Thanks to everyone who replied , any suggestions welcome
     
  9. opps

    opps

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    The cyclone may well catch 90% of the dust but it only traps the coarse stuff, the fine (read: dangerous) stuff passes through the cyclone and will then possibly pass through the vacuum bag and filter.

    AFAIK the primary reason for using a cyclone is that you spend less money on expensive dust extractor bags. The bulky wood chippings can be deposited directly in to cheap plastic bags.

    I did consider buying a Dust Deputy cyclone to go with my Festool dust extractors but given that most of my work is sanding filler/paint it would have been a waste of money.

    Some cyclonic systems might even be dangerous. For years Dyson denied the importance of HEPA filters, Dyson even argued that HEPA was a marketing gimmick (kettle calling the pot black). Researchers discovered that the Dyson cyclones smashed pollen particles into smaller particles which simply passed through the Dyson filters, potentially making Dysons more dangerous than many bagged vacuum cleaners.
     
  10. JobAndKnock

    JobAndKnock

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    Well, for a while on one job where we had a static cutting room, I did set-up a home-made Pentz-style cyclone in front of a Bosch GAS50M extractor. Prior to that Heath-Robinson set-up we were emptying/replacing the bags every day to two days (circa 40 litres of mixed wood dusts - MDF, plywood, chipboard, softwood, hardwood, etc). With the pre-filter cyclone we were still emptying the drop box every day or two but the filter bag remained essentially empty other than a few (table) spoonfuls of dust extracted over a 2 week period. The main filters showed no signs of additional clogging either. That would seem to contradict what you've stated. Only reason I've not used the cyclone since is that all my more recent jobs have required a more mobile set-up (and a lot less heavy cutting), so the size of the combined set-up is just too much to drag round site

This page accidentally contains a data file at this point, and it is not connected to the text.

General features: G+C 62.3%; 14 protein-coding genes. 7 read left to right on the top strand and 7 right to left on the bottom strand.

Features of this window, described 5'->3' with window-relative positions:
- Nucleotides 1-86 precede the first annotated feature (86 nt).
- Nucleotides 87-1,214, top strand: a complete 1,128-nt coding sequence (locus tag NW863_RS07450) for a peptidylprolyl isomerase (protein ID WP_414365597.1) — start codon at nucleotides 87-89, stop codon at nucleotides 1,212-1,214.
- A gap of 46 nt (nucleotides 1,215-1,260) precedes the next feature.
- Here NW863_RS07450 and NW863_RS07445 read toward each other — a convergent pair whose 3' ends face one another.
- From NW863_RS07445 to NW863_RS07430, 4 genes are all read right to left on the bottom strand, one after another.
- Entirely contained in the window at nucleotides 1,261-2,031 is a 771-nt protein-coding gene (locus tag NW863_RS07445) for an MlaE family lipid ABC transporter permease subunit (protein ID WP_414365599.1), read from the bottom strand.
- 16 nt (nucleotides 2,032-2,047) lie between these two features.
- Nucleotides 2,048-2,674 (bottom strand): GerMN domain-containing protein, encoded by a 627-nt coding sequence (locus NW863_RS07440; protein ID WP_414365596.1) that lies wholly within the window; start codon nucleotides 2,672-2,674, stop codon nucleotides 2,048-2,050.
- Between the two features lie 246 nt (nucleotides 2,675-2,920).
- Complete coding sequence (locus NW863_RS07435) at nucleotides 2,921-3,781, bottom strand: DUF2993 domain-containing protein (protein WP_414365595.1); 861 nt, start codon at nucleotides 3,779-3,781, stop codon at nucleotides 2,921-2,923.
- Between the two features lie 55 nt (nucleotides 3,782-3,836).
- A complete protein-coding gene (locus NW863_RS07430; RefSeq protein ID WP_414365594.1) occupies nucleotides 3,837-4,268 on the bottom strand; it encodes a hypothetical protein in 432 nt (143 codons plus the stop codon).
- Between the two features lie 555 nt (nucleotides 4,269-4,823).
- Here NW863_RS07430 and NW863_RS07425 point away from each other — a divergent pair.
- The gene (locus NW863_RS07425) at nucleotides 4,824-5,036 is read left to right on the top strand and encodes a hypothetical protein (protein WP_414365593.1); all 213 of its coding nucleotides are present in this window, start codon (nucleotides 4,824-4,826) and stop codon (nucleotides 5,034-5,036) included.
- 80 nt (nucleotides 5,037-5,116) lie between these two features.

Any links to articles/research work? I'm curious about this, specially as having read through Bill Pentz's site on DX I'm rather keen on cyclonic extraction (but with Class M exhaust filtration). Not looking for any sort of argument - just interested in following-up on what might be wrong with the pre-filter cyclone argument
     
    Last edited: 30 Jun 2019
  11. opps

    opps

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    When I mentioned the filter clogging, I was referring to the use of domestic/rubbish vacuum cleaners when used in conjunction with a cyclone. Your Bosch GAS50M was happy dealing with the coarse and fine dust. In no way was I intending to suggest that it would no longer be able to deal with the dust that it could previously deal with.

    With regard to the Dyson and the increased risks relating to pollen.- I will try to find the link. It is however well known that "Storms can spark asthma symptoms because they smash pollen into tiny bits that go deeper into your lungs".

    Going back to your set up, I honestly do not know if some of the particles in your airstream are smashed into smaller particles. If they are, it is possible that they would be so small that they would pass through your filters and not leave any visible residue. In no way I am being critical of your set up, I was criticising Dyson's lack of probity. They knowingly marketed their vacuums as being "allergy friendly" when they were in fact potentially more dangerous than non-cyclonic machines with the same filter rating.
     
  12. DIYnot Local